Investing Unit 2: Asset Allocation

Personal Finance February 13, 2009 Print Friendly and PDF


Asset Allocation

In the final analysis, your overall investment return will be closely associated with the asset categories and allocations that you select. An investor’s group of investments, frequently called an investment portfolio, can be divided in numerous ways among stocks, bonds, and cash management options. You might choose a 20/40/40 portfolio . . .20% stocks, 40% bonds, and 40% cash options. Or . . . a 75/20/5 ratio . . . 75% stocks, 20% bonds, and 5% cash.

Figure 4. Asset Asset Allocation Options; Key: S=Stocks  B=Bonds  C=Cash Management
Figure 4. Asset Asset Allocation Options; Key: S=Stocks B=Bonds C=Cash Management

Several factors will impact the exact rate of return that you receive on your investment portfolio. Studies show that the most important one, asset allocation, will account for about 90% of your return. The selection of individual securities and market timing will account for the remaining 10% or so. The critical question, of course, is: "What is the ideal asset allocation for you?" Here are several factors to consider as you make this decision.

Your Ideal Asset Allocation will be Influenced by Your . . .

  • Investment Goals
  • Risk Tolerance
  • Time Horizon
  • Tax Situation
  • Time & Skill to Manage Portfolio

Your Investment Goals

Goals are specific things (e.g., buy a car) that people want to do with their money. As discussed in Unit 1, as people move through various life stages, their needs and financial goals change. Your selection of investments should relate closely to your financial goals; each goal will define the amount and liquidity of the money needed as well as the number of years available for the investment to grow.

Your Risk Tolerance

Risk tolerance is a person’s emotional and financial capacity to ride out the ups and downs of the investment market without panicking when the value of investments goes down. Risk tolerances vary widely. Some are associated with personality factors, while others are based on changing needs dictated by your stage in the life cycle. If you won’t sleep well at night when the principal value of your investment goes down, you should select saving and investment options with lower risk. On the other hand, it’s important to realize that investments which guarantee the safety of principal will not grow your money quickly and may not maintain purchasing power in times of inflation or over a long time span. In reality it’s necessary to take some risk just to maintain purchasing power. The question is: "What kind of risks are you willing to take?"

Your Time Horizon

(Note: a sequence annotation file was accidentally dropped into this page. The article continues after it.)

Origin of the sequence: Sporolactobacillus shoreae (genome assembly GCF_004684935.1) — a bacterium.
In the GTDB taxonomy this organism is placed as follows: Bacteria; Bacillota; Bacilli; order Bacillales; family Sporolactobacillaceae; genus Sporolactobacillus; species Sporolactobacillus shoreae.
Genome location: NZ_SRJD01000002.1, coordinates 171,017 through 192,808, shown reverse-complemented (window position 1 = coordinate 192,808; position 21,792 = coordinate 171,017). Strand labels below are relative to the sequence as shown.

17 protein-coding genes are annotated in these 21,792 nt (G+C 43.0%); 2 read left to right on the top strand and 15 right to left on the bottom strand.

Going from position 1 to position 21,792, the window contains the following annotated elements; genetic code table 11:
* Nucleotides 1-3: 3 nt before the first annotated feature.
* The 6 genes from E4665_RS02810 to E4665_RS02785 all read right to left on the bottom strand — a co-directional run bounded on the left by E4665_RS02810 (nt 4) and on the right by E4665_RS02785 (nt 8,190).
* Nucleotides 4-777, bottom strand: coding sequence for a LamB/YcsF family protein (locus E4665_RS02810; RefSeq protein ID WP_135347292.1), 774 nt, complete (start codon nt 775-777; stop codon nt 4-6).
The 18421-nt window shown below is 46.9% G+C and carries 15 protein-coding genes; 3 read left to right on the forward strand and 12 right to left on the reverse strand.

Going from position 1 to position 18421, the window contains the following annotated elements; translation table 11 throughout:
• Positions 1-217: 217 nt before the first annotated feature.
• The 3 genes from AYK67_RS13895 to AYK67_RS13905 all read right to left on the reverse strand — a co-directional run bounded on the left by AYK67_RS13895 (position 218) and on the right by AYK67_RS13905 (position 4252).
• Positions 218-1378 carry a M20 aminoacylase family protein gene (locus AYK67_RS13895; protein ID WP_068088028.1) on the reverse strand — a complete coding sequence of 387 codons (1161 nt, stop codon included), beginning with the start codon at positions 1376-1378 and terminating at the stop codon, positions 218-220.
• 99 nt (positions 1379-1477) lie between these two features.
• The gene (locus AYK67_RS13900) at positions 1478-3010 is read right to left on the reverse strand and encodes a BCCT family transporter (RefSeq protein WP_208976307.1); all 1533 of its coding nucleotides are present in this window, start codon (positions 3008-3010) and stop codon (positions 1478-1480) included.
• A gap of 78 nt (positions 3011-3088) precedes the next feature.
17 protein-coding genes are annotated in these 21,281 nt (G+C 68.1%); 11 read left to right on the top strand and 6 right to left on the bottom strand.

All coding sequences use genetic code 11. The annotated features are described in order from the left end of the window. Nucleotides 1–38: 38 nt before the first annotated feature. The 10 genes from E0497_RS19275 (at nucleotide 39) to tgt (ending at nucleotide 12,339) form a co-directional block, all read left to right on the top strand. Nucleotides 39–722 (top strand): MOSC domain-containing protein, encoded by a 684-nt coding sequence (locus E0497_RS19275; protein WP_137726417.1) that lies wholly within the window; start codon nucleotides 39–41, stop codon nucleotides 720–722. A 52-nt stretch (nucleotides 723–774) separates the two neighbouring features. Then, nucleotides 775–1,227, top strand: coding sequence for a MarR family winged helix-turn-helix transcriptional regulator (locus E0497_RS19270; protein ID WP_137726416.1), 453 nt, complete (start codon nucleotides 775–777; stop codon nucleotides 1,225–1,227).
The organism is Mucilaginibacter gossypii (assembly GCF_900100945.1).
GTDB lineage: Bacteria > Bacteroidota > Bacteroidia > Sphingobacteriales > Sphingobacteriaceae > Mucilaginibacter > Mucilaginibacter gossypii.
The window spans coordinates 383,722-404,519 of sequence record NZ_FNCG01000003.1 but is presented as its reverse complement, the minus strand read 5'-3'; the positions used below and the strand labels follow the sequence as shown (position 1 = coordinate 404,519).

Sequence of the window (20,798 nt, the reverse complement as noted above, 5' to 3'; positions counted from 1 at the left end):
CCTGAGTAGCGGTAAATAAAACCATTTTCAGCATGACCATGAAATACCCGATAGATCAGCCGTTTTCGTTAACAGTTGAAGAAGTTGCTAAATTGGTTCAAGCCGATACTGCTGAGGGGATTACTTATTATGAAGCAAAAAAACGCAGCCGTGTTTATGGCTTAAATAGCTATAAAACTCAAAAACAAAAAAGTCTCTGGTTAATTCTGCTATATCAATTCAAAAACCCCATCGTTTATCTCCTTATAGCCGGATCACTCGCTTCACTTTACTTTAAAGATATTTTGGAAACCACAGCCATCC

As discussed earlier, time is a very important resource to investors. For example, young investors with a long time horizon may choose investments that exhibit wide price swings, knowing that time is available for fluctuations to average out. Families investing for a specific mid-life goal (e.g., funding a child’s education or purchasing a home) may choose a more moderate course which has opportunity for growth, but provides more safety for the principal. Individuals nearing retirement and those with the need to depend on investment income to cover daily expenses, may wish to select investments that lock in gains and provide a guaranteed income stream.

Your Tax Situation

The return on any investment is influenced by your federal, state, and local tax situation. Investment earnings may be:

  • Taxable - Taxes paid yearly on interest, dividends, and annual capital gain distributions from investments.
  • Tax-Deferred - Taxes on earnings are deferred until withdrawal. Tax-deferred earnings include contributions and returns associated with IRAs, 401(k)s, and other retirement saving plans (see Unit 7).
  • Tax-Exempt - Earnings are wholly or partly free from taxes. Roth IRAs and most municipal bonds are common examples. (Tax-exempt status may be different at the state and federal levels.)

Before selecting an investment, learn about its tax consequences for you. Remember, what counts is not what you make on an investment, but what you get to keep both now and in the long run.

Time and Skill to Manage Your Portfolio

Some investments require little or no time commitment or special knowledge. Others, such as rental property or a portfolio of high-risk individual stocks, may require constant monitoring and management. How much time are you willing and able to spend?

In a nutshell, the asset allocation which you select must be customized to your situation, needs, and temperament. Spend a few minutes completing the "What are Your Investment Preferences?" exercise to help you further clarify and summarize your investing preferences.